CAFOD, CSAN (Caritas Social Action Network) and JRS UK (Jesuit Refugee Service UK) all work to support refugees and migrants in different ways. Together, we are encouraging the Catholic community to act in welcome, respect and love during this Year of Mercy.
In this guest blog, Caroline Grogan from CSAN shares some of what CSAN and JRS are doing to speak out for refugees in the UK.
The issue of immigration detention is particularly important to CSAN which works with the Detention Forum, (a network of organisations working together to challenge the UK’s use of detention). Immigration detention is when someone who does not have the legal right to remain in the UK is detained, until a decision is reached about their eligibility to remain in the country or be deported.
Inspired by the values of Catholic Social Teaching, the two most fundamental principles for CSAN are Human Dignity and the Common Good. This means that we are all equal in the eyes of God. We share the world and therefore share the responsibility for protecting our brothers and sisters in detention.
The human side of this issue is so important. Those people who migrate to the UK are created in God’s image just like you and me. Emeritus Archbishop Kevin McDonald described this concept as being “closely bound up with one another and … closely bound up with the people who are living in Harmondsworth Detention Centre”.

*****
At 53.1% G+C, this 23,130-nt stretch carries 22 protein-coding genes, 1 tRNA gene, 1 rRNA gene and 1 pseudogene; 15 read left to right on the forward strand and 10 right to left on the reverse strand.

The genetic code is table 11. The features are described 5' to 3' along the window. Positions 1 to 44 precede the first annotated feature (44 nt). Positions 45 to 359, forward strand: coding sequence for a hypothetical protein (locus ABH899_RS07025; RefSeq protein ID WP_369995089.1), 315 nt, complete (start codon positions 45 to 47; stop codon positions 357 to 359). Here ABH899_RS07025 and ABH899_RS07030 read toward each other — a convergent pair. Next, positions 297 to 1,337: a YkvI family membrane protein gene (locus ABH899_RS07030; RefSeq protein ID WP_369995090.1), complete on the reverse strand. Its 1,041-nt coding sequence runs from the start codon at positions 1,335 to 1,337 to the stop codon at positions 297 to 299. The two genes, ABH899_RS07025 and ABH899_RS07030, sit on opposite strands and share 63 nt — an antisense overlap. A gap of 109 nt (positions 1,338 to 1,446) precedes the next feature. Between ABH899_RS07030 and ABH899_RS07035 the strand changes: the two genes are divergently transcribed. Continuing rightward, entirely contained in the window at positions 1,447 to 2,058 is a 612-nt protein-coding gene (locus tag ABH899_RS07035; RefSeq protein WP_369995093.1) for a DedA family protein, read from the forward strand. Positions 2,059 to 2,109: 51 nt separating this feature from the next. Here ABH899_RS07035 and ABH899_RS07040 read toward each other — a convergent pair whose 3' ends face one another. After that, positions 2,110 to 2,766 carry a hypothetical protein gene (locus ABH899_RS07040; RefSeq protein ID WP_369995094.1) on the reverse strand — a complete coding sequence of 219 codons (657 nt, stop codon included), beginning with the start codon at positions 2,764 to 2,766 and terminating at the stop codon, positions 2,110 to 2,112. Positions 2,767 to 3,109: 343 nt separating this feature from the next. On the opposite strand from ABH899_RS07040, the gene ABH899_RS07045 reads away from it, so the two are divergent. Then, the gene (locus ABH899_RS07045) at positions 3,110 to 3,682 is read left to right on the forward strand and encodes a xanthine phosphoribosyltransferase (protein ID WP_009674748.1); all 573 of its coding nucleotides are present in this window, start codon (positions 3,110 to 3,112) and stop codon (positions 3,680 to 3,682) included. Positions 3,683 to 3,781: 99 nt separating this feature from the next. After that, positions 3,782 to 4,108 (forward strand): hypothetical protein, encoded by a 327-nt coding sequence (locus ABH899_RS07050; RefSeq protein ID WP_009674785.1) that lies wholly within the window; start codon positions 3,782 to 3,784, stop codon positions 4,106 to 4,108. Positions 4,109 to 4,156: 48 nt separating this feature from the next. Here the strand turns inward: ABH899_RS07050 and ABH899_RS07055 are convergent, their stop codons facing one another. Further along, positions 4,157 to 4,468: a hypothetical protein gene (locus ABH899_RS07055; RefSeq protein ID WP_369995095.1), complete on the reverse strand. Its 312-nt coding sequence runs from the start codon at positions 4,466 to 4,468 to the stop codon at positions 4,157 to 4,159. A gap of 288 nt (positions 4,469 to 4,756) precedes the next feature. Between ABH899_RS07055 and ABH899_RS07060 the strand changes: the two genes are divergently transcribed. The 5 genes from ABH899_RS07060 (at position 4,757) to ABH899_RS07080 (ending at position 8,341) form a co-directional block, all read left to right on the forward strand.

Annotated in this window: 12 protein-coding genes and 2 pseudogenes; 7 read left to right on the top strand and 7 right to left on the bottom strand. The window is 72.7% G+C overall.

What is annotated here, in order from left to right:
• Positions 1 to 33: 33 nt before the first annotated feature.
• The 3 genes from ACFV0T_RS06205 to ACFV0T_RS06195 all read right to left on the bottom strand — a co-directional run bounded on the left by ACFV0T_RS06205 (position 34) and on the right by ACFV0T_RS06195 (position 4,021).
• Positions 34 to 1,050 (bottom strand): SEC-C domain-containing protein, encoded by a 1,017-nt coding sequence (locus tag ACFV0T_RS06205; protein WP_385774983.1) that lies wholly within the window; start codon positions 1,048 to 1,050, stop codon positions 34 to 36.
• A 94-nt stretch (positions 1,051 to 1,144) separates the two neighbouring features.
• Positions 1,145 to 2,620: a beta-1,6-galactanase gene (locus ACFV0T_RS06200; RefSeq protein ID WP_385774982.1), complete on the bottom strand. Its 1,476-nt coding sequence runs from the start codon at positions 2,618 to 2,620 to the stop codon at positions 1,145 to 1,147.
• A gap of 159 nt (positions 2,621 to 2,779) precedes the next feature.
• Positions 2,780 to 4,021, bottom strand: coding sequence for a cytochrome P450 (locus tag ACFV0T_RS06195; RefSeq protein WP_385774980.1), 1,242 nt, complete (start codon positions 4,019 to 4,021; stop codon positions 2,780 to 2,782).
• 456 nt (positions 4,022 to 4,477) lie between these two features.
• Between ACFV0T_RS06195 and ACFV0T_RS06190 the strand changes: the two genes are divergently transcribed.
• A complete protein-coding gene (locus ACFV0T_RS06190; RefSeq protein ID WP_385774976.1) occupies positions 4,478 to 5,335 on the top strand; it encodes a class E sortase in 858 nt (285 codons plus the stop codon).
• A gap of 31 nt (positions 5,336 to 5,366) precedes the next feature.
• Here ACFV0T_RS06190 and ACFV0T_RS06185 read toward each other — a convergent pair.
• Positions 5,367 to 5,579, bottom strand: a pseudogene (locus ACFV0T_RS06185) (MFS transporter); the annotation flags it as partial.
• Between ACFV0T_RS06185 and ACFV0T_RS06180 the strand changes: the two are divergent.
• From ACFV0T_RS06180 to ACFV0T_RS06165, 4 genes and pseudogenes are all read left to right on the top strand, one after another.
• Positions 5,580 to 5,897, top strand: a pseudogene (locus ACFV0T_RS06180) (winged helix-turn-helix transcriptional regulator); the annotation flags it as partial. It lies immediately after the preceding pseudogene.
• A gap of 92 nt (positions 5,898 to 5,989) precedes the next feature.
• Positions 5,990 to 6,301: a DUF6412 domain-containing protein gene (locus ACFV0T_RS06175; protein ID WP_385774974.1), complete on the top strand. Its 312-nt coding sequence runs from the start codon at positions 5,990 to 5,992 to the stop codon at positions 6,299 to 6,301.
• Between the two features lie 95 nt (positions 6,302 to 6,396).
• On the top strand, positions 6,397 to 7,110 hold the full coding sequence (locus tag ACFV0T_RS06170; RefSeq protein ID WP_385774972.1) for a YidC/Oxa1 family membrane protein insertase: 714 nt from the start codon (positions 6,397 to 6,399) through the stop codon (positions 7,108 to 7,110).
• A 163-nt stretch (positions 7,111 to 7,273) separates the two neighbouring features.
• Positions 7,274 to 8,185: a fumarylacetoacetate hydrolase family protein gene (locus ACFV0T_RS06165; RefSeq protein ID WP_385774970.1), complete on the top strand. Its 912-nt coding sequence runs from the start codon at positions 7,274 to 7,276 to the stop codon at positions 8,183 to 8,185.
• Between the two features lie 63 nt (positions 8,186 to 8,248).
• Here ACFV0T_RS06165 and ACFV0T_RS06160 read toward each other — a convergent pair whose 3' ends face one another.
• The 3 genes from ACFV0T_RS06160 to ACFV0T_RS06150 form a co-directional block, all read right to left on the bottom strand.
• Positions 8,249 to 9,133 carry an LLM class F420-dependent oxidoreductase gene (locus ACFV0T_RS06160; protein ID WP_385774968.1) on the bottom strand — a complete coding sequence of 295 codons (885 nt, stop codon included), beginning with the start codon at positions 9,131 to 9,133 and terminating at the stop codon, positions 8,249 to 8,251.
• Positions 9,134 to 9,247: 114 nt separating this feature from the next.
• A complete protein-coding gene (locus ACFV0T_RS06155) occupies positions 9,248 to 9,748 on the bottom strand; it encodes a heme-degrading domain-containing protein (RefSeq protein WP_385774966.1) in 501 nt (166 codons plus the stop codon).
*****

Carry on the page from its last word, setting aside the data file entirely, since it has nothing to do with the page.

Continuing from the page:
CSAN opposes indefinite detention rather than detention itself and believes that currently immigration removal centres in the UK do not respect the fundamental human dignity of those indefinitely detained, especially those with mental health issues and those who have been tortured.
We have found that indefinite detention causes severe anxiety and distress, worsening the suffering of people who have fled their country. Furthermore, the uncertainty of not knowing when detainees will be released shows a lack of respect and dignity.
Detention centre doctors are required to report to the Home Office “any detained person whose health is likely to be injuriously affected by continued detention or any conditions of detention.” This rule is in place to protect vulnerable detainees whose health is likely to be affected, such as someone with suicidal thoughts or who’s been the victim of torture. But it doesn’t take into account that unnecessary detention worsens mental health conditions.
The Jesuit Refugee Service, one of our member organisations, visits people with mental health conditions in detention centres every week and advocates on their behalf. They recognise these people should simply not be detained.
On a recent trip to Calais, a delegation from CSAN met a young Afghan boy who was detained shortly after arriving in the UK. Whilst in detention, he learnt his mother and father had been killed by the Taliban. Being in detention only made his grief worse.
As Catholics, we are morally compelled to preoccupy ourselves with the indignities faced by people in detention. We must address the injustices faced by thousands whose only ‘crime’ is taking the chance to live a happy, safe and dignified life.